Something has been nagging at me for days, and it took a column by E.J. Dionne in today’s Washington Post to crystalize my thinking.
Dionne asks, is the progressive Left disappointed in Barack Obama, a month before his inauguration, for not being Left enough?
At the same time, I’ve noticed the belief on the Right that Obama will usher in an era of Socialism, forever destroying the fabric of American liberties and society.
I’m mystified by both positions, honestly.
Obama’s Cabinet picks strike me as being generally centrist. Despite the frequent Republican meme in the general election that Obama was “the most liberal member of the Senate,” it was never true; Hillary Clinton ran to his left in the primaries, Russ Feingold and Bernie Sanders have more liberal voting records, and Dionne himself writes “that Obama is no left-winger” and cites both John Edwards and Dennis Kucinich as primary challengers who were well to Obama’s left. If the progressive left is disillusioned, it’s not Obama who has disillusioned them; he’s simply being now the candidate that he ran as.
As for the right, I have to ask — what, exactly, is wrong with socialism? The great democracies of Europe are all socialist to one extent or another, and their democracies are thriving. If anything, I think the United States could learn a lesson from our European cousins. We could learn from their health care systems and from their multi-party democracies.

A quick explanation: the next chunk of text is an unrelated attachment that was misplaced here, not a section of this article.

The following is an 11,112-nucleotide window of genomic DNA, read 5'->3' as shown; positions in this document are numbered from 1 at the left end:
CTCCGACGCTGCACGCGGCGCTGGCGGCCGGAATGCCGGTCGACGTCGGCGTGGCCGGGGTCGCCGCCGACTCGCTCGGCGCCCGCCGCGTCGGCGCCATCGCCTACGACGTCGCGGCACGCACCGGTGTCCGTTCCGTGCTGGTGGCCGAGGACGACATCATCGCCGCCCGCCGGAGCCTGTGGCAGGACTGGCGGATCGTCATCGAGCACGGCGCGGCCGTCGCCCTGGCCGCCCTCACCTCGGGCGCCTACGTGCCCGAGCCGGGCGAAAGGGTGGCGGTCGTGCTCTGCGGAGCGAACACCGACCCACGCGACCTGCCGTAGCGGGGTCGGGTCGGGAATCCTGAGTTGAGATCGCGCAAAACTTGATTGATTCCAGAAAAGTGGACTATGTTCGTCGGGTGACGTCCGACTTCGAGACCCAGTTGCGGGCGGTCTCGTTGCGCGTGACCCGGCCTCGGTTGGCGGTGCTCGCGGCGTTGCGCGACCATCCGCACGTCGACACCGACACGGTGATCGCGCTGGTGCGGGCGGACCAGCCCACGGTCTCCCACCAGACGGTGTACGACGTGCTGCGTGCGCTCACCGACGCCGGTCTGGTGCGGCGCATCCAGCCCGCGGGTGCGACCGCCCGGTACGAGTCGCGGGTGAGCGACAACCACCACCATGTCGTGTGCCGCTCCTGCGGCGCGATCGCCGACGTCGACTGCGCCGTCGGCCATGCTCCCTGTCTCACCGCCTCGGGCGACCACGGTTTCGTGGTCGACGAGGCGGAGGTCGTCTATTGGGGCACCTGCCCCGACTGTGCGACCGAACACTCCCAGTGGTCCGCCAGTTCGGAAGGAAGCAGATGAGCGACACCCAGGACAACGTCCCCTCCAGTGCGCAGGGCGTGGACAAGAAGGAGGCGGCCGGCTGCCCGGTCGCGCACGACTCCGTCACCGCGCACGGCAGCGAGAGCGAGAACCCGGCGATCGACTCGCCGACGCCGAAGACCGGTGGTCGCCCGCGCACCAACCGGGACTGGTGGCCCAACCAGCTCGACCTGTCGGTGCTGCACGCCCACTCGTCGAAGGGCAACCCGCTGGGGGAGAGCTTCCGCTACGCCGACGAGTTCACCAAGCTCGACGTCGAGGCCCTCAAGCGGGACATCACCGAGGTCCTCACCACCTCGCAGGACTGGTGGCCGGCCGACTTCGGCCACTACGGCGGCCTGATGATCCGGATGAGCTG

To sum it up, to both sides — chill. 🙂
Some Google-ing this afternoon turned up Christopher Hitchens’ review of Master and Commander: The Far Side of the World.
I love the film. I just watched it last week. As much as I love Peter Jackson’s Lord of the Rings films, Master and Commander was robbed of the Best Picture Oscar. It’s an amazing, thrilling, exciting, and surprisingly funny film.
I’ve also been known to call it the best Star Trek film, because it hits my “Star Trek buttons” like nothing else. 😉
Hitchens, however, despised the film, for dumbing down the subtleties of Patrick O’Brian’s characterizations and for missing the complexities of the political and social situation of the time. The sordidness of life at sea during the Age of Fighting Sail is missed, Hitchens writes; where’s the buggery and the brutality and the sheer carnality?
I think Hitchens misses the point; it’s a movie. It’s not history, it’s not a documentary. It’s supposed to be a rousing entertainment, and it does that. If it excited others, and got them reading O’Brian’s magnificent series of novels, that’s just bonus. 🙂